One of the things I love about my church - even though it once made me very uncomfortable (when I was asked to do this myself) - is that when our pastor takes a Sunday off, we don't bring in an outside pastor to fill in. Instead, our pastor prays and finds people in the congregation with a testimony to share, a sermon in their hearts. I've preached twice and countless others have also taken to the platform to share what God has done in their lives.
This past Sunday, a man from the congregation preached. His name is Ryan. First I have to tell you how much I love this guy and his family. I have often told him and his wife, Jennifer, how much I admire their marriage. They have a daughter, Kaitlyn, that I've enjoyed spending time with in Sunday School and in children's choir. Ryan and I have sung together from time to time and I've also spent time with them in a small group setting a couple of years ago. I love this family and was very excited to hear Ryan's message.
And God, as usual, did not disappoint.
One of the reasons that I really enjoy these guest speakers is that I actually sit and listen to the sermon. No disrespect to my pastor - I love him dearly. But most Sundays, I find myself a bit "itchy" during the sermon and prefer to sit on the floor in the very back so I can move around or step out to get water or whatever. I sing with our Worship Team, I'm in church leadership, I teach music to kids, I often have meetings or commitments at church after service... I'm very involved and find that I am responsible for my spiritual fulfillment. I can't just sit and hear the pastor's sermon each week and be filled up anymore. He gives great sermons - but it's just something of a refresher for me to hear from someone else (and a bonus that we have this wituation where I don't have to visit some other church in order to hear someone else!!).
The title of Ryan's sermon was "God Can! But What If He Doesn't?"
And there was a point in his sermon that I knew I was getting a message intended for me.
I'm pretty open about the struggles we have with parenting. I'm also as proactive and assertive as I can be when the problems reach that boiling point.
I recognize that we are very blessed - our children are healthy and basically normal. We are secure in our home and in a great school district.
But there are times that I have pangs of envy or regret because motherhood isn't what I imagined it would be. Because the type of mom I want to be is not the type of mom my daughter needs. And the type of mom she needs is not always the type of mom I want to be.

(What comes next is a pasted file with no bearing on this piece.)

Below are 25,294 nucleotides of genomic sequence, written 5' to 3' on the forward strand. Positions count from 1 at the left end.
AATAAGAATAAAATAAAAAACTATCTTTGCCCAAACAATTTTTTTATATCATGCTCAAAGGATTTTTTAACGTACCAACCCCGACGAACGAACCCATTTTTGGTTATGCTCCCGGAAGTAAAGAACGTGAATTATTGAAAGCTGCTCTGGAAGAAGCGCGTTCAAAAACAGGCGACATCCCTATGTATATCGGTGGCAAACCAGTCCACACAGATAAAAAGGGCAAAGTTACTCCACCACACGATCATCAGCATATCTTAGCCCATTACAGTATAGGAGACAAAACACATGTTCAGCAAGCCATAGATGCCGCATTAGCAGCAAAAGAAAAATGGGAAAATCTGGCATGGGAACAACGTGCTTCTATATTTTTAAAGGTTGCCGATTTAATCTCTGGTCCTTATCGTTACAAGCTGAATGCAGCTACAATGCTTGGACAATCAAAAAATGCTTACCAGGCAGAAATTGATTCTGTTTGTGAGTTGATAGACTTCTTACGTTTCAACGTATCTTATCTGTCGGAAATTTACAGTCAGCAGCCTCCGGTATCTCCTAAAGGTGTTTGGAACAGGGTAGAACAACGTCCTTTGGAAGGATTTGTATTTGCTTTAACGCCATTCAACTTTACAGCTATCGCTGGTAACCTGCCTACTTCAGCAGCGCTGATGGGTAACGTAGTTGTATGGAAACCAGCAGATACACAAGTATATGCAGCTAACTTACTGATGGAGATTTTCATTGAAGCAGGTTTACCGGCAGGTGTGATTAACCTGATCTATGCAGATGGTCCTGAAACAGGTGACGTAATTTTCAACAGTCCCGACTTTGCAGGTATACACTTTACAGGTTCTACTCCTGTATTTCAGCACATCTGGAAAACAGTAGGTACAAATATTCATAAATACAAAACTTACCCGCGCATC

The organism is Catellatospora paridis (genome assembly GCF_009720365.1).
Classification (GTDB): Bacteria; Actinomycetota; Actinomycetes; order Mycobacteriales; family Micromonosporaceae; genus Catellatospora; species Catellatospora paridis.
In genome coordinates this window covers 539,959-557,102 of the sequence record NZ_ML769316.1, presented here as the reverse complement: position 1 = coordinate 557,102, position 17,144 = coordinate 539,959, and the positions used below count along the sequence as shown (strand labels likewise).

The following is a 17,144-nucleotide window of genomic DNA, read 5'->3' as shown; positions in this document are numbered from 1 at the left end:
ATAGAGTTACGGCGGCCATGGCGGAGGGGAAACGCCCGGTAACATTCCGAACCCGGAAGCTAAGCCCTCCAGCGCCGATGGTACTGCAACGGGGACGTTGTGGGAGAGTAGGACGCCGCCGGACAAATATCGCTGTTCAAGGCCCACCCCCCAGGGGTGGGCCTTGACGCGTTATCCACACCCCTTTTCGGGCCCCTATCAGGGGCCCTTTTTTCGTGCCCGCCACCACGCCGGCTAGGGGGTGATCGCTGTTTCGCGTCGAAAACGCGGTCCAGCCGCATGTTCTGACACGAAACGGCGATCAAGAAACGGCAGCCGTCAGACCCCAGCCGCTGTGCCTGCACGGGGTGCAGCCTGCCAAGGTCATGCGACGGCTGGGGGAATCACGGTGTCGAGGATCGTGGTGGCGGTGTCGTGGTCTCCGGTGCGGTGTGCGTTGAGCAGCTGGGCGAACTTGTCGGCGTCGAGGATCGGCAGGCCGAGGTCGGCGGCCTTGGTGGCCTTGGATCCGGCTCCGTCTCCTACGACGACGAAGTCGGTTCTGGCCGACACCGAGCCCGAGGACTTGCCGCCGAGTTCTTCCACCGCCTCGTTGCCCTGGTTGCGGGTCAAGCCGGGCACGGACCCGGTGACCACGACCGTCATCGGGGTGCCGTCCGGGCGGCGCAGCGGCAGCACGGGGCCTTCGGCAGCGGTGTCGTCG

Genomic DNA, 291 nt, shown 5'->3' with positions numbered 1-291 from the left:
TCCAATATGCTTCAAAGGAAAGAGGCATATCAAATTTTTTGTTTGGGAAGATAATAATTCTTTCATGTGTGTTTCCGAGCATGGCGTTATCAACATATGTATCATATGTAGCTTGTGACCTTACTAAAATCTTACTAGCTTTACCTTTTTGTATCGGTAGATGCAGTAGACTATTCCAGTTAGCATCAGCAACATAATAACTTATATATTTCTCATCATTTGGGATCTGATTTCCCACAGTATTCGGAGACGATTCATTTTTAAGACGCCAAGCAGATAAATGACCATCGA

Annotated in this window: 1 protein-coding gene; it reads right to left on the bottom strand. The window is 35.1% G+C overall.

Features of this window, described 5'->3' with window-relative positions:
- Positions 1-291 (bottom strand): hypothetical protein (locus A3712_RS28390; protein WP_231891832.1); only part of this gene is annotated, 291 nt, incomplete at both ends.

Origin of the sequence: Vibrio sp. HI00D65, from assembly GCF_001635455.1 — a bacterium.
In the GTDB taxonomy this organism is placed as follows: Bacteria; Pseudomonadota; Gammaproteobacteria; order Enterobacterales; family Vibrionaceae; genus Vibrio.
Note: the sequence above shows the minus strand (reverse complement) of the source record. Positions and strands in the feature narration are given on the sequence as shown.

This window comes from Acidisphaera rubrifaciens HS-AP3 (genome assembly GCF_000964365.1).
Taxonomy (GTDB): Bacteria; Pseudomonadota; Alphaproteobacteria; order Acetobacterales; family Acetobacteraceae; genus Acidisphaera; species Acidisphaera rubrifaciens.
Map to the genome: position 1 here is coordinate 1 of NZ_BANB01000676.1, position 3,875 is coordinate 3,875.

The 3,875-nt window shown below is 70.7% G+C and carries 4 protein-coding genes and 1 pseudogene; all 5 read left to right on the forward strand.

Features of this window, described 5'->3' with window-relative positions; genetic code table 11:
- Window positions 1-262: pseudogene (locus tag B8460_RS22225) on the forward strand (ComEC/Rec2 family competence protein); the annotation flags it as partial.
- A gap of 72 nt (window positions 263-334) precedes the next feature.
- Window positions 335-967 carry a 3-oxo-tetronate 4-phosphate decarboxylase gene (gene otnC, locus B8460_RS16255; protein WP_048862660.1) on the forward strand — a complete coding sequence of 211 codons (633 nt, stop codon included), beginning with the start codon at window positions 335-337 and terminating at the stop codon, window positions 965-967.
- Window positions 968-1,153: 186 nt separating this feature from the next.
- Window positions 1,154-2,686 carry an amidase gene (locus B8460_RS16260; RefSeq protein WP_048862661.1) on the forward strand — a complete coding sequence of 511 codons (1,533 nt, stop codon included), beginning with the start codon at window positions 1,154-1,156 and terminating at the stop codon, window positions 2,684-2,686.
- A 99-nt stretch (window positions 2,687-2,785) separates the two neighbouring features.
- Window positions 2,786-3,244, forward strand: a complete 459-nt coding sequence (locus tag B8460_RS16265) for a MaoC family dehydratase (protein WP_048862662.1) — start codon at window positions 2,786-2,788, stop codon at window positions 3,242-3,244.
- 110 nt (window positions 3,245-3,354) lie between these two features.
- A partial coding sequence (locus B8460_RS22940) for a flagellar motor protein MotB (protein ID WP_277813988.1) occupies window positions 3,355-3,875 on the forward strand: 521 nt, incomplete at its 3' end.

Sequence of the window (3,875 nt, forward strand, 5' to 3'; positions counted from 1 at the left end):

Ryan spoke very openly of the struggles he and his wife lived through when dealing with infertility as they hoped to expand their family to 2 children. And there came a point where Ryan was angry - why is this so easy for so many others and we can't be given this gift that we so desperately want? And the answer he came to receive was that the daughter they already had is a miracle - they just hadn't faced the present issues when the pregnancy occured, they didn't realize that the issues were there. She's healthy and she was specifically designed for them.
Ryan used the phrase "God showing us that we are the family He designed."
It was something of an ah ha moment for me.
I've preached on recognizing the miracle that we each are individually - that we are fearfully and wonderfully made, that He designed and created us with awe and reverence and we should see ourselves as His perfect and ideal creations, even in our imperfections.
But somehow I didn't take the next step and apply that same logic to my own family.
We are the family that God designed. Jeff and I were brought together as part of God's plan for our lives. These 2 kids were given specifically to us - their personalities and needs and experiences are specifically desgined to mesh with us as their parents. We were specifically chosen to be their guardians, their guides.
God can. But what if He doesn't?
God could have given me the daughter that matched the vision that I had of what my daughter should be like, what motherhood should be like. But He didn't.
He gave me the child that needs me. He gave me the child that I need. Yes, she is a challenge at times. But how can I put my vision in front of His perfect plan?
There are parents out there with far bigger struggles than what we face. I have many friends who have children with autism, parents who watch their children suffer from diseases and disfigurements, kids with ADHD, kids with anxiety and depression, kids with an absent parent, kids with serious issues. I know of parents who have suffered multiple miscarriages or still births, who have lost babies at birth, have lot their babies to SIDS, have lost their children to unimaginable accidents. I know of parents who have gone out into the world and found the child that God intended for them.
God has designed each of these families. And we can look to Him and shake our fists and wonder why these bad or challenging things happen. Or we can stop and look at the blessings, look at the plan He has laid out for us. Recognize His handiwork in our lives, in our families.
The main points that Ryan made in his sermon was that we can't possibly begin to think that we know God's plan, that we have to fully trust that God loves us, and that God is running this race alongside us. When I apply that to my family - God has a plan for the individuals in my family and also has a plan for bringing us together as a family, God loves us and wants us to make our best choices, and God will be by our side, supporting us along the way.
My family. This group of 4 people, brought together. My chidlren gifted to Jeff and I. And as a family, a God designed family, we have a purpose in God's plan.
As Ryan said in the closing of his sermon -
God has a plan for all of us. And that is the plan I want to live for! Don't you?